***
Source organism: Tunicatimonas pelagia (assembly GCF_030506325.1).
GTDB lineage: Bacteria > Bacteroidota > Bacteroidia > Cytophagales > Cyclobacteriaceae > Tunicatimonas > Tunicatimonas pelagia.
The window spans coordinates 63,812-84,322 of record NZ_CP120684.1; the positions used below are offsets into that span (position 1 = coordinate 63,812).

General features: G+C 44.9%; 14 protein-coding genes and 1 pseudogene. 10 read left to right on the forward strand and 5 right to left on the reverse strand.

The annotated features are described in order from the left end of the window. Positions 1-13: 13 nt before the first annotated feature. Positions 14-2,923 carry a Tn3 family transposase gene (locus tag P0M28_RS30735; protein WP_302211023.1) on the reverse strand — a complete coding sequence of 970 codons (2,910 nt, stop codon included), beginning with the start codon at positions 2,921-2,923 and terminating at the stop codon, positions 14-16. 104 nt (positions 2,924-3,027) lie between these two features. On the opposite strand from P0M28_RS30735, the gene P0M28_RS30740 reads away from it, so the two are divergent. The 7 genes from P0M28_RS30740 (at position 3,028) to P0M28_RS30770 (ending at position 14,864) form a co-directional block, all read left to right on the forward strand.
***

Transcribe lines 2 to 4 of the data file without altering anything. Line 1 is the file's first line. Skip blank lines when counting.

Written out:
GTDB lineage: Bacteria > Bacteroidota > Bacteroidia > Cytophagales > Cyclobacteriaceae > Tunicatimonas > Tunicatimonas pelagia.
The window spans coordinates 63,812-84,322 of record NZ_CP120684.1; the positions used below are offsets into that span (position 1 = coordinate 63,812).

General features: G+C 44.9%; 14 protein-coding genes and 1 pseudogene. 10 read left to right on the forward strand and 5 right to left on the reverse strand.